Judisk Kultur

J! Seminar
Franz Rosenzweig

Franz Rosenzweig
Måndag, 4 september, kl. 19:00 Konstakademien

Biljetter

Franz Rosenzweig (1886–1929) ranks as one of the most original Jewish thinkers of the modern period. His major work, The Star of Redemption (Der Stern der Erlösung, 1921) is a description of the relationships between God, humanity, and the world, as they are connected by creation, revelation and redemption. If one makes a diagram with God at the top, and the World and the Self below, the inter-relationships generate a Star of David map. Rosenzweig was critical of any attempt to replace actual human existence with an ideal. In his scheme, revelation arises not in metaphysics but in the here and now. We are called to love God, and to do so is to return to the world, and that is redemption.

Benjamin Pollock is the Sol Rosenbloom Associate Professor of Jewish Philosophy at the Hebrew University, where he has taught in the Department of Jewish Thought since 2015. He became director of the Franz Rosenzweig Minerva Center in the fall of 2017. Since fall 2020 he serves also as the chair of the Department of Jewish Thought.

Hans Ruin is professor of Philosophy, Södertörn University (Stockholm)

In depth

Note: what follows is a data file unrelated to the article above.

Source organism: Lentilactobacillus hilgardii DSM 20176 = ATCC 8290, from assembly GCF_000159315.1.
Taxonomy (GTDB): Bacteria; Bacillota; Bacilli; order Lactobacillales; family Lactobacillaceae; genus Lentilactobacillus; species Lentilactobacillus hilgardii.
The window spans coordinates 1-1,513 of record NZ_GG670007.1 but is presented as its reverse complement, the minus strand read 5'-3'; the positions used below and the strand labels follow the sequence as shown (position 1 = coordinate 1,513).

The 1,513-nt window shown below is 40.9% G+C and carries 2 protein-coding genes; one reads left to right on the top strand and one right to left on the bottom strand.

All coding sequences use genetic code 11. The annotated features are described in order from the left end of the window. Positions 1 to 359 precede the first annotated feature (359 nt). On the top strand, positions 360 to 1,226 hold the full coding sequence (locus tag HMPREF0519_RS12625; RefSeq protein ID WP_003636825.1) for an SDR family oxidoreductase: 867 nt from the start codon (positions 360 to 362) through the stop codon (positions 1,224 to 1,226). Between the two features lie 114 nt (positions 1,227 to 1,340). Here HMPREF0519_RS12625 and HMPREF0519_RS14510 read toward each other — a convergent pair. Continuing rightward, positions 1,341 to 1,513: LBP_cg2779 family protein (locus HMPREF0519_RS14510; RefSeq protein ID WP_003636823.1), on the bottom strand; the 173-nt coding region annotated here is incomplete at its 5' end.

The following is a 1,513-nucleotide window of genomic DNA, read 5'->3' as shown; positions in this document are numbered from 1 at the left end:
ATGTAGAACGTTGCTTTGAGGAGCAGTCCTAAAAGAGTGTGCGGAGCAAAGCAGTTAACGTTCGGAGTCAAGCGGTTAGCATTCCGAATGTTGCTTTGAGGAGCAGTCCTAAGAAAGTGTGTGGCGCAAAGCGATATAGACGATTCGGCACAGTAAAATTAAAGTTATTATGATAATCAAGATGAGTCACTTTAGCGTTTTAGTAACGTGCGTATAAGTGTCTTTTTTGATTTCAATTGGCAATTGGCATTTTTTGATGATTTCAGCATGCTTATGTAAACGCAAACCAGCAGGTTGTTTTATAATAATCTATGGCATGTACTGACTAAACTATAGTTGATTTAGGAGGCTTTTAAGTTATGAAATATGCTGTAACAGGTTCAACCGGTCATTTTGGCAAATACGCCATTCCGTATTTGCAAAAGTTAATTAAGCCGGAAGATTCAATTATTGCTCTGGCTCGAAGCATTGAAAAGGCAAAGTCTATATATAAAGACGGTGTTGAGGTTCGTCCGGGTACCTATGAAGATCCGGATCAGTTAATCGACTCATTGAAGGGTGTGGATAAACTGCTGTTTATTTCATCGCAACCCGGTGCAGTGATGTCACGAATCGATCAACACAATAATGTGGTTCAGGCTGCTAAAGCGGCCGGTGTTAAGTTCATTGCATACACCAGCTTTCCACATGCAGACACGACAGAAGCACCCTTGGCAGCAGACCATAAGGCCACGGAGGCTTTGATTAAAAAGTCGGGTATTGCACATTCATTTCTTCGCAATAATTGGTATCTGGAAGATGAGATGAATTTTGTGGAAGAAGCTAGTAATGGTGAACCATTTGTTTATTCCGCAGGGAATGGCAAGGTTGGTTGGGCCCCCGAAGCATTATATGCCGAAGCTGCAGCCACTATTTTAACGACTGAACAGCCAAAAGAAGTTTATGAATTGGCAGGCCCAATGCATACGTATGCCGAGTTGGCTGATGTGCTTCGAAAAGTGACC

Franz Rosenzweig first played a brief but noteworthy role as philosopher in the neo-Hegelian revival on the German intellectual scene of the 1910s. But in the years immediately following the First World War, he sought to bring about a renewal of thinking through a novel synthesis of philosophy and theology that he named the “new thinking.” Together with Martin Buber, he also engaged himself in a new German translation of the Bible. Furthermore, he founded a center for Jewish adult education in Frankfurt — Freie Jüdische Lehrhaus—which attracted many of the most important young German-Jewish intellectuals of its time, and which is still held up today as a model for educational programs of its type. His account of revelation as a call from the Absolute other helped shape the course of early 20th-century Jewish and Christian theology. His reflections on human finitude and on the temporal contours of human experience made a lasting impact on 20th-century existentialism and on the ethical thinking of Emmanuel Levinas not least. Rosenzweig’s renown also stems from his compelling biography, that included a near-conversion to Christianity, an inspired return to Judaism, the composition of the beginning of his magnum opus on military postcards sent home from the Balkan front, the abandonment of a promising academic career in order to live and teach in the Frankfurt Jewish community, and his heroic efforts to continue his thinking, writing, and communal work after succumbing to the paralysis brought on by ALS. But Rosenzweig’s singular philosophical importance rests on having written what is arguably the greatest work of modern Jewish philosophy: The Star of Redemption. The Star is a system of philosophy that seeks to give a comprehensive and ramified account of “All” that is, and of the human being’s place within it. It is a system in which “revelation” plays a vital conceptual and methodological role, and in which Judaism and Christianity are claimed to offer glimpses, each through the course of its liturgical calendar, of the redemptive unity of the “All” which the philosopher seeks to know. 

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